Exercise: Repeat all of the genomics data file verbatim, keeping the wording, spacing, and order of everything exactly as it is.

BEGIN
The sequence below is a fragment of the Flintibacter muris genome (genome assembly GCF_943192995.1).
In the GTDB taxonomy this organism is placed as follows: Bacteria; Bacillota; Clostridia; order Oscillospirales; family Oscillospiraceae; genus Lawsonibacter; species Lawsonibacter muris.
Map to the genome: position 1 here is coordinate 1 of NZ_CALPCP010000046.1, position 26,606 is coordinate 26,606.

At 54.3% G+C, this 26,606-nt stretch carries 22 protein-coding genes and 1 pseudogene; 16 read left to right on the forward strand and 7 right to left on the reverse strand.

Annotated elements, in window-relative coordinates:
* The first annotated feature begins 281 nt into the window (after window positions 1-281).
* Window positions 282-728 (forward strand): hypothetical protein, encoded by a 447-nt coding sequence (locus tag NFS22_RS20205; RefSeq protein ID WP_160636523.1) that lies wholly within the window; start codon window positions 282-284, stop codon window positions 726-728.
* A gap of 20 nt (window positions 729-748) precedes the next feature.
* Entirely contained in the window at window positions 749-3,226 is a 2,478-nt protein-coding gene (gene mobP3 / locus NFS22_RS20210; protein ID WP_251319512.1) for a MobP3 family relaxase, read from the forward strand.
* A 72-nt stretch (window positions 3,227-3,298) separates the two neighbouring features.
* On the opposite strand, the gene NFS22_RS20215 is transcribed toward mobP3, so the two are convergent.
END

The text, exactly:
The sequence below is a fragment of the Flintibacter muris genome (genome assembly GCF_943192995.1).
In the GTDB taxonomy this organism is placed as follows: Bacteria; Bacillota; Clostridia; order Oscillospirales; family Oscillospiraceae; genus Lawsonibacter; species Lawsonibacter muris.
Map to the genome: position 1 here is coordinate 1 of NZ_CALPCP010000046.1, position 26,606 is coordinate 26,606.

At 54.3% G+C, this 26,606-nt stretch carries 22 protein-coding genes and 1 pseudogene; 16 read left to right on the forward strand and 7 right to left on the reverse strand.

Annotated elements, in window-relative coordinates:
* The first annotated feature begins 281 nt into the window (after window positions 1-281).
* Window positions 282-728 (forward strand): hypothetical protein, encoded by a 447-nt coding sequence (locus tag NFS22_RS20205; RefSeq protein ID WP_160636523.1) that lies wholly within the window; start codon window positions 282-284, stop codon window positions 726-728.
* A gap of 20 nt (window positions 729-748) precedes the next feature.
* Entirely contained in the window at window positions 749-3,226 is a 2,478-nt protein-coding gene (gene mobP3 / locus NFS22_RS20210; protein ID WP_251319512.1) for a MobP3 family relaxase, read from the forward strand.
* A 72-nt stretch (window positions 3,227-3,298) separates the two neighbouring features.
* On the opposite strand, the gene NFS22_RS20215 is transcribed toward mobP3, so the two are convergent.